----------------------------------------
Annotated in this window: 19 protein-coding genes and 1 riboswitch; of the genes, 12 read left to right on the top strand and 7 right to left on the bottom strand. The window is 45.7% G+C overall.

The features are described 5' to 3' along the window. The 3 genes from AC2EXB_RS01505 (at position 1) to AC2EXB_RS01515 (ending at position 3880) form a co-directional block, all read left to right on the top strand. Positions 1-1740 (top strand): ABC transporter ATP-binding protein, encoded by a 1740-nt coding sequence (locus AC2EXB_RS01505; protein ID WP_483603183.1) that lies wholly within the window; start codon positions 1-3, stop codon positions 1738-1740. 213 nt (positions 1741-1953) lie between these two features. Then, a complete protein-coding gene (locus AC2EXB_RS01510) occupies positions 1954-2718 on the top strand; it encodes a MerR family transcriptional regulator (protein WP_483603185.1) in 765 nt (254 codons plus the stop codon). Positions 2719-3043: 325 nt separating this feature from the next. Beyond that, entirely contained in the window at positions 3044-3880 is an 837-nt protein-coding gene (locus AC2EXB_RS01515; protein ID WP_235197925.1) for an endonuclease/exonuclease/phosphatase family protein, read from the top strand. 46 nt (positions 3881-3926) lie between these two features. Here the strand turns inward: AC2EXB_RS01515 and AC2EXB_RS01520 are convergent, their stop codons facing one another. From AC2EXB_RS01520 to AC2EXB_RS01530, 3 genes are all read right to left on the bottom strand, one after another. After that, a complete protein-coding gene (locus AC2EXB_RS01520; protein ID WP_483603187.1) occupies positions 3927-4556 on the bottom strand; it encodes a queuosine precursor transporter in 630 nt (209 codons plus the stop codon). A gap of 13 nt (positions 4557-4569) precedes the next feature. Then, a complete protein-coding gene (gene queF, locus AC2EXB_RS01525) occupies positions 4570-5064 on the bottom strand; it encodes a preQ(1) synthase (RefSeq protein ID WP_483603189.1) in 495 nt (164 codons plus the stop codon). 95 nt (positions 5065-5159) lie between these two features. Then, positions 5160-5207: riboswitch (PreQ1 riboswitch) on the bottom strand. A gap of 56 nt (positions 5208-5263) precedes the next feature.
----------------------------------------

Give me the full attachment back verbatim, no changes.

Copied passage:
Annotated in this window: 19 protein-coding genes and 1 riboswitch; of the genes, 12 read left to right on the top strand and 7 right to left on the bottom strand. The window is 45.7% G+C overall.

The features are described 5' to 3' along the window. The 3 genes from AC2EXB_RS01505 (at position 1) to AC2EXB_RS01515 (ending at position 3880) form a co-directional block, all read left to right on the top strand. Positions 1-1740 (top strand): ABC transporter ATP-binding protein, encoded by a 1740-nt coding sequence (locus AC2EXB_RS01505; protein ID WP_483603183.1) that lies wholly within the window; start codon positions 1-3, stop codon positions 1738-1740. 213 nt (positions 1741-1953) lie between these two features. Then, a complete protein-coding gene (locus AC2EXB_RS01510) occupies positions 1954-2718 on the top strand; it encodes a MerR family transcriptional regulator (protein WP_483603185.1) in 765 nt (254 codons plus the stop codon). Positions 2719-3043: 325 nt separating this feature from the next. Beyond that, entirely contained in the window at positions 3044-3880 is an 837-nt protein-coding gene (locus AC2EXB_RS01515; protein ID WP_235197925.1) for an endonuclease/exonuclease/phosphatase family protein, read from the top strand. 46 nt (positions 3881-3926) lie between these two features. Here the strand turns inward: AC2EXB_RS01515 and AC2EXB_RS01520 are convergent, their stop codons facing one another. From AC2EXB_RS01520 to AC2EXB_RS01530, 3 genes are all read right to left on the bottom strand, one after another. After that, a complete protein-coding gene (locus AC2EXB_RS01520; protein ID WP_483603187.1) occupies positions 3927-4556 on the bottom strand; it encodes a queuosine precursor transporter in 630 nt (209 codons plus the stop codon). A gap of 13 nt (positions 4557-4569) precedes the next feature. Then, a complete protein-coding gene (gene queF, locus AC2EXB_RS01525) occupies positions 4570-5064 on the bottom strand; it encodes a preQ(1) synthase (RefSeq protein ID WP_483603189.1) in 495 nt (164 codons plus the stop codon). 95 nt (positions 5065-5159) lie between these two features. Then, positions 5160-5207: riboswitch (PreQ1 riboswitch) on the bottom strand. A gap of 56 nt (positions 5208-5263) precedes the next feature.